Last edited 13 Dec 2014

Compression refrigeration

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Refrigerants are used in buildings:

They provide cooling in a process that is essentially the same as that used in domestic fridges, based on either compression or absorption. Compression refrigeration is more common than absorption refrigeration.

In absorption refrigeration systems, a refrigerant that boils at low temperature and pressure is absorbed in a solution which is then heated in a ‘generator’ so that the refrigerant evaporates again, but this time at a higher pressure and temperature. The gas is then condensed, releasing its latent heat which is rejected. The process then repeats. See absorption refrigeration for more information.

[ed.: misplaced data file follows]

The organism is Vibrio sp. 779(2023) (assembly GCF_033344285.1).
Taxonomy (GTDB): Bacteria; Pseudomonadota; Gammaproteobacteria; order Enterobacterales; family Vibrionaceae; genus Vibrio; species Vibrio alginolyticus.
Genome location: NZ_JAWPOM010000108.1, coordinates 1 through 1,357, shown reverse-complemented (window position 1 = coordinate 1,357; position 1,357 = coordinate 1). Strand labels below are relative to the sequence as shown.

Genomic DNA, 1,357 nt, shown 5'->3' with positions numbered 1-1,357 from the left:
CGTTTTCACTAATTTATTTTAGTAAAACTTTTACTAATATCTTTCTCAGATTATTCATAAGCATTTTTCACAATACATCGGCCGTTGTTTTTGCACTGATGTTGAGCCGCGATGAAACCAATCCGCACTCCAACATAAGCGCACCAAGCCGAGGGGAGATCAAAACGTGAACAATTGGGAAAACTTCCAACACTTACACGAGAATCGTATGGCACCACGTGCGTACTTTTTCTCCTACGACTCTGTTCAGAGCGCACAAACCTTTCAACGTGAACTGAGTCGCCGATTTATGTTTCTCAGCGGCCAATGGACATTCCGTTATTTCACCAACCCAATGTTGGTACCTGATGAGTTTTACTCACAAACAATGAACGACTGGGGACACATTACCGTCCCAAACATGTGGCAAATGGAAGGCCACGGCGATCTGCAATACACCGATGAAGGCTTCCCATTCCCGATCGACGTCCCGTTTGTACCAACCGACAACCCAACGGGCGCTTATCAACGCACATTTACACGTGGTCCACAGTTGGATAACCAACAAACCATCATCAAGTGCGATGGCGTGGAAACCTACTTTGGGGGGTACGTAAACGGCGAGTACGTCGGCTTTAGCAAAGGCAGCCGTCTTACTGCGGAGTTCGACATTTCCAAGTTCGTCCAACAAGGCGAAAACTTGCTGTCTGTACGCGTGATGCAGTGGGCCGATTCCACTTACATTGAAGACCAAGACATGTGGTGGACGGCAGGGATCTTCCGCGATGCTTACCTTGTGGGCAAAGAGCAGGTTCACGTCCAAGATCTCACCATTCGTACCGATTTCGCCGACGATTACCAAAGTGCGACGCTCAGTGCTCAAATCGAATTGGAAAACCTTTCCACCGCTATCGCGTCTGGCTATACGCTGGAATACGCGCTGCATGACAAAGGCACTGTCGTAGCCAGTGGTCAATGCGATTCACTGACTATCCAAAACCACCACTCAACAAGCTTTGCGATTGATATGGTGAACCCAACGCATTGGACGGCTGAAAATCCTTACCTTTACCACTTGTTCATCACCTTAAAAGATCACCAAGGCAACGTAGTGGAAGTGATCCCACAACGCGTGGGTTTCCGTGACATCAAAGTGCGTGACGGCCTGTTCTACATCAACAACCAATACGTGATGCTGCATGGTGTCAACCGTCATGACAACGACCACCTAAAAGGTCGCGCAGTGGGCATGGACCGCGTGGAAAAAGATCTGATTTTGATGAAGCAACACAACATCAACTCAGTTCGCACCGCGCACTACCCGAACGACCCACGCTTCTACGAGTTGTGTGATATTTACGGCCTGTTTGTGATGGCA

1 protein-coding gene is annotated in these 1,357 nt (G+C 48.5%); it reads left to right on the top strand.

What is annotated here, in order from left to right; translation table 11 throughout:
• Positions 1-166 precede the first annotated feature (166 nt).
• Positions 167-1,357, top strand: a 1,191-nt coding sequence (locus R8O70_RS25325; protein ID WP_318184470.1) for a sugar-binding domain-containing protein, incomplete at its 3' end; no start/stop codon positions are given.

In compression refrigeration, a circulating liquid refrigerant (such as a hydrofluorocarbon HFC) with a low boiling point absorbs heat from the body that is being cooled and boils in an evaporator to form a gas. The resulting gas is then compressed, which increases its temperature further. The gas is then condensed, releasing its latent heat which is rejected. The process then repeats.

The four primary components of a compression refrigeration system are:

  • The compressor.
  • The condenser.
  • The metering device (which maintains the refrigerant in its condensed state and feeds it to the evaporator).
  • The evaporator.

Typically in heating, ventilation and air conditioning systems, compression refrigeration takes place in chiller units which supply chilled water to the building that is in turn used to cool ventilation air in air handling units. Heat recovery can be used to allow the rejected heat from chiller units to be re-used for space heating or to provide hot water.

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